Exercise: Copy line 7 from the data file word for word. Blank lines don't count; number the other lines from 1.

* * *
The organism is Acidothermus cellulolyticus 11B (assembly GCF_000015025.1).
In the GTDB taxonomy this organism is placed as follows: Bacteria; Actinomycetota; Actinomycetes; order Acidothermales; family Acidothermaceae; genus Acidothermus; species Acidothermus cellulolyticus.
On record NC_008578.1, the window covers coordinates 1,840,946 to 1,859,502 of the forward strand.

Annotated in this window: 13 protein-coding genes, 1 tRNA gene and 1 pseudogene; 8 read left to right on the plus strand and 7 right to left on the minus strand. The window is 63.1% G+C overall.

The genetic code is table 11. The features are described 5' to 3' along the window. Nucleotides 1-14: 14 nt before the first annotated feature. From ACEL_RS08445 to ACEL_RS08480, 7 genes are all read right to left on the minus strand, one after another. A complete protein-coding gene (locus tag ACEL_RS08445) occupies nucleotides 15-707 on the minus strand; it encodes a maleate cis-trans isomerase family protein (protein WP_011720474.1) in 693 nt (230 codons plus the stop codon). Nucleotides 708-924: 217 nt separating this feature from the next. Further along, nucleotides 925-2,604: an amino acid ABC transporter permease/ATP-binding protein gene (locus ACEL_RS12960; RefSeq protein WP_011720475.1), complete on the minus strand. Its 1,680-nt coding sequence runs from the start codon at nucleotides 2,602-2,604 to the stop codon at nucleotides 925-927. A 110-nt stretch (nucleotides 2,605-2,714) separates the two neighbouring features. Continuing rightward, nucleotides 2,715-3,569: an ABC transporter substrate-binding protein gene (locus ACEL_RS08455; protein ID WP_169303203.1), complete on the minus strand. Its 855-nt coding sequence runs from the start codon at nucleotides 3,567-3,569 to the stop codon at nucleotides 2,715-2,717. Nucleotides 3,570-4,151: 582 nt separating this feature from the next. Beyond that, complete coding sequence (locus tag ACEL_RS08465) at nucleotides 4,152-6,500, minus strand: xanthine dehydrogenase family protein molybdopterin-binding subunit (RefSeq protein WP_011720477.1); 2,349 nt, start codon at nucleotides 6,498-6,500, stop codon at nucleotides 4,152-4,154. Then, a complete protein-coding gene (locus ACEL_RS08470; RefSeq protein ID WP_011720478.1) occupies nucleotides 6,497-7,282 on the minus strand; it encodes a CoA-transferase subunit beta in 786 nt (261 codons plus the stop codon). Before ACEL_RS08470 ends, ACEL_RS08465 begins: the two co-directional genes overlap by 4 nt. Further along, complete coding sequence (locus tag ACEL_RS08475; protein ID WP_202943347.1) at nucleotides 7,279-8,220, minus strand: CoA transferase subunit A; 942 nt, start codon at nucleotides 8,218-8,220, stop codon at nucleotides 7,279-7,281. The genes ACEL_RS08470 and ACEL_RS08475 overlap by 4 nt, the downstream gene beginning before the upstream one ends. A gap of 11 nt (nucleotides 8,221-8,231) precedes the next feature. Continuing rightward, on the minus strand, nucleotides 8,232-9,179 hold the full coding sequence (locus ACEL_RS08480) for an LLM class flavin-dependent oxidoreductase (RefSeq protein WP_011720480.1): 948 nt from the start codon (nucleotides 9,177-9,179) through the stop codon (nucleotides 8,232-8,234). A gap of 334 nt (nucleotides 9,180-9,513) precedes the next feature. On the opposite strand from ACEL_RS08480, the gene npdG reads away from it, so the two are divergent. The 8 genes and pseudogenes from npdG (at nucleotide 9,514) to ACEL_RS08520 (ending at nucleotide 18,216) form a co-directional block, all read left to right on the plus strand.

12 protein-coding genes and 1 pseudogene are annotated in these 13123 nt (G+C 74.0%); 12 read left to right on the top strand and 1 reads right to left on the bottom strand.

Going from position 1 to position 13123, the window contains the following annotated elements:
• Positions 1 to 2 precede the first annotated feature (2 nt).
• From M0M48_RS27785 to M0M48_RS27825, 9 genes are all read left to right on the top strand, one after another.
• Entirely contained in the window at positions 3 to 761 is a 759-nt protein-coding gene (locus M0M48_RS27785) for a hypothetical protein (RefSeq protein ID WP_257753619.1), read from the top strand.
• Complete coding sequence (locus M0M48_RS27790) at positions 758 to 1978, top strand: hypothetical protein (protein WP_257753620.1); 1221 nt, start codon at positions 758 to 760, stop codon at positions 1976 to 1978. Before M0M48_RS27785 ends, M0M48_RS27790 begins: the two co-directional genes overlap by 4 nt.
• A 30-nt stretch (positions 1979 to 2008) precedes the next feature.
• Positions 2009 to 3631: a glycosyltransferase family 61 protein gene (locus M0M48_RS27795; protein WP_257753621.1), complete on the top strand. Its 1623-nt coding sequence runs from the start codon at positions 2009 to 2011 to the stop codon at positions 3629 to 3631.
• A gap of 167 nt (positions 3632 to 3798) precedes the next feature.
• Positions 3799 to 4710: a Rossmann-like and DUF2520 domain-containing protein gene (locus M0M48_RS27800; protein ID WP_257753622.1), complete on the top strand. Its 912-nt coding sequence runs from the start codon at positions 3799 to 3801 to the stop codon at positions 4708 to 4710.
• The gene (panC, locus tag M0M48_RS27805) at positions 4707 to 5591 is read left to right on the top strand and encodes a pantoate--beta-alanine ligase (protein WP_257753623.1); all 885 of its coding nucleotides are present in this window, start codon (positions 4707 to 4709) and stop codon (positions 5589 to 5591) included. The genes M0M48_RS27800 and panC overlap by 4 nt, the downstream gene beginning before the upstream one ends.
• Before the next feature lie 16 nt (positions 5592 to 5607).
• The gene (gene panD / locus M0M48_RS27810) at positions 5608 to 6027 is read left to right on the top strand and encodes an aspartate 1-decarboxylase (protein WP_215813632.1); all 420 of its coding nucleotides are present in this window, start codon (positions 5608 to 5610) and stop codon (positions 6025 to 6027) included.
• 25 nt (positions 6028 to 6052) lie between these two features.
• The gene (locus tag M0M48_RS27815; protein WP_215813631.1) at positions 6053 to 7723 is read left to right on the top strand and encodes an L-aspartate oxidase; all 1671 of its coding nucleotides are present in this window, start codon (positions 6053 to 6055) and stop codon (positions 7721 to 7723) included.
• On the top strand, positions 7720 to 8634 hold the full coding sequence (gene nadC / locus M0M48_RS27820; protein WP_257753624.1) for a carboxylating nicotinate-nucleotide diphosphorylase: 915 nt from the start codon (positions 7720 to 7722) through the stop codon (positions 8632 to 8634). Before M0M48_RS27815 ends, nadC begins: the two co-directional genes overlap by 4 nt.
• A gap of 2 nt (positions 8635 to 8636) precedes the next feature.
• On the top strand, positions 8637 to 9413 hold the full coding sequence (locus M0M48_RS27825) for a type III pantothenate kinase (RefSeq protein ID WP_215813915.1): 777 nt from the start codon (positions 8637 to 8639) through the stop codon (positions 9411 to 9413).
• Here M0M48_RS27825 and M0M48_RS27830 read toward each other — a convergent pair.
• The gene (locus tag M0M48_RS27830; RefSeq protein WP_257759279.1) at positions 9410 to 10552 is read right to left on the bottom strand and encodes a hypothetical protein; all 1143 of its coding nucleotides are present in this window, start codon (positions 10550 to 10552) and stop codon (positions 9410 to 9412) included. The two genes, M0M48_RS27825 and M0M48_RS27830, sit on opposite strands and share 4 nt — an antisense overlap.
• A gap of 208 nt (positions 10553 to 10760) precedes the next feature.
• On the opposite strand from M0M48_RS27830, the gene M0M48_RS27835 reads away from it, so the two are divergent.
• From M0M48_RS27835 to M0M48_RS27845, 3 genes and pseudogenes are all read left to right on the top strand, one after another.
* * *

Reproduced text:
Going from position 1 to position 13123, the window contains the following annotated elements: